According to Marc Stein at ESPN.com, Williams has narrowed his choices to the Dallas Mavericks or re-signing with the Nets, and the Brooklyn-bound franchise will not even consider a deal from the Lakers unless it includes center Andrew Bynum.
So what's the hold-up?
I am one of Bynum's biggest supporters, but I would trade him in a second when it comes to what he could be and what Williams is right now.
I know that you should never traditionally trade size for a perimeter player, and while Bynum may fit the traditional model of a low post center which is a rarity these days, is it enough to by-pass the chance to acquire a proven NBA star?
And a lead guard no less.
The Lakers may not need an elite point guard to contend with the strength of Oklahoma City's Russell Westbrook and the quickness of San Antonio's Tony Parker, but it sure couldn't hurt.
Parker spent his last few regular season games against the Lakers destroying the good vibes that Ramon Sessions' arrival had inspired, and in the playoffs Westbrook pretty much killed any theories that Sessions might be the Lakers best option going forward.
In fact, Sessions' pitiful performance in the Western Conference semifinals only added more questions to a team desperately seeking answers, and it's never good when the lead query is something like "is Sessions really that bad defensively?"
Yes he is, but what's worse is the way that Sessions faded when it mattered the most. Offensively, he was a non-factor and defensively he never showed up.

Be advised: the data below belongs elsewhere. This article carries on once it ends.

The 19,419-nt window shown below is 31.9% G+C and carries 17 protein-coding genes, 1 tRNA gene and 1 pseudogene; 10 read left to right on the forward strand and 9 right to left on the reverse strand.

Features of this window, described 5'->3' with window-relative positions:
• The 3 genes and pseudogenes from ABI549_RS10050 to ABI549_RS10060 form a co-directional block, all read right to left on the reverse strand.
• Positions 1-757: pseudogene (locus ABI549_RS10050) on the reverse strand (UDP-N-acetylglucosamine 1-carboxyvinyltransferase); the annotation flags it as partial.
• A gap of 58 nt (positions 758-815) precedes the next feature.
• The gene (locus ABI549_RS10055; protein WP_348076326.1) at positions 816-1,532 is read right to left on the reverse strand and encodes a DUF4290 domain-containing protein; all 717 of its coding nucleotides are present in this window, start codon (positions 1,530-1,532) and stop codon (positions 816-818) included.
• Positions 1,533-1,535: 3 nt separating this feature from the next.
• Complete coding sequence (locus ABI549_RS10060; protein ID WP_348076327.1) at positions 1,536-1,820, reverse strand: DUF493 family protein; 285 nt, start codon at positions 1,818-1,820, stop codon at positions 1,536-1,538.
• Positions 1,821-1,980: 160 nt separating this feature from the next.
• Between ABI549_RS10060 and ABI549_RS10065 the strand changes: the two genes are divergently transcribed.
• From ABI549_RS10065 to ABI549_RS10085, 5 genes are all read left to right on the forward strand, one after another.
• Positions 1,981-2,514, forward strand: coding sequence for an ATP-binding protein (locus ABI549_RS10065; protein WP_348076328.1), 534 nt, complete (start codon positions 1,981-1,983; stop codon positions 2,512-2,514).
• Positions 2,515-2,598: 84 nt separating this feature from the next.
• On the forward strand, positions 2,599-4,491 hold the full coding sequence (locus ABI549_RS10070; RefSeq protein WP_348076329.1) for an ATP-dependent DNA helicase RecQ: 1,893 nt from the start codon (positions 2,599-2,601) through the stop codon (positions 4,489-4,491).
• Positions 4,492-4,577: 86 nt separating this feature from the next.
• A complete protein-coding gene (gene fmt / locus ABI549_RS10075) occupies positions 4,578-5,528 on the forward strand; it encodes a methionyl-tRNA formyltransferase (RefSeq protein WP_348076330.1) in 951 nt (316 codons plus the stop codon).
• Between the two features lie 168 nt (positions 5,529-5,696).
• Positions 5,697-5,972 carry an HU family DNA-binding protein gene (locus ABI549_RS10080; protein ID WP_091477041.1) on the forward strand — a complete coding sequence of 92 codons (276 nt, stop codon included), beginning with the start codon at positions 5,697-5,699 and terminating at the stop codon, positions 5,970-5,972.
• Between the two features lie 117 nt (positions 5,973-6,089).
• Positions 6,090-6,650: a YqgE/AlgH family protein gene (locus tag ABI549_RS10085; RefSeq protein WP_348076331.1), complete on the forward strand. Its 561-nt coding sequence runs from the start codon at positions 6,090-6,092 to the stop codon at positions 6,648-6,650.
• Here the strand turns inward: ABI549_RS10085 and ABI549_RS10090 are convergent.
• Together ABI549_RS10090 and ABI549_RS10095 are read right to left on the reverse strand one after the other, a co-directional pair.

There are some Lakers fans who are willing to give Sessions another chance despite his on-court indiscretions and his decision to opt out of his contract and test the waters of free agency.
I am not among that contingent.
If Sessions has the desire to seek his fortune elsewhere, the Lakers should let him walk, but they shouldn't try to replace him with Kyle Lowry as some fan have suggested.
I like Lowry, but I also liked Nick Van Exel, Eddie Jones and Cedric Ceballos who all played for highly-entertaining Lakers teams who went absolutely nowhere in the postseason.
The Lakers have not crafted their championship legacy by chasing players like Lowry, but Williams certainly fits the description.
Is it a risk to trade a 24-year-old true center who has talent and skill that might suggest greatness?
Of course it is, but it may be just as bad to pass over potential realized.
Lakers coach Mike Brown would have to adjust his scheme a little to accomodate Williams, but a starting lineup of Williams, Kobe Bryant, Gasol, Metta World Peace and Jordan Hill doesn't look too bad.
There is a prevailing feeling that Bynum, along with Kobe, is untouchable when it comes to roster moves, especially when you consider that Lakers president Jim Buss is credited with discovering Bynum.
The Nets may have left a crack in the door when it comes to the chances of landing Williams, but are the Lakers willing to kick it in to rejuvenate the franchise?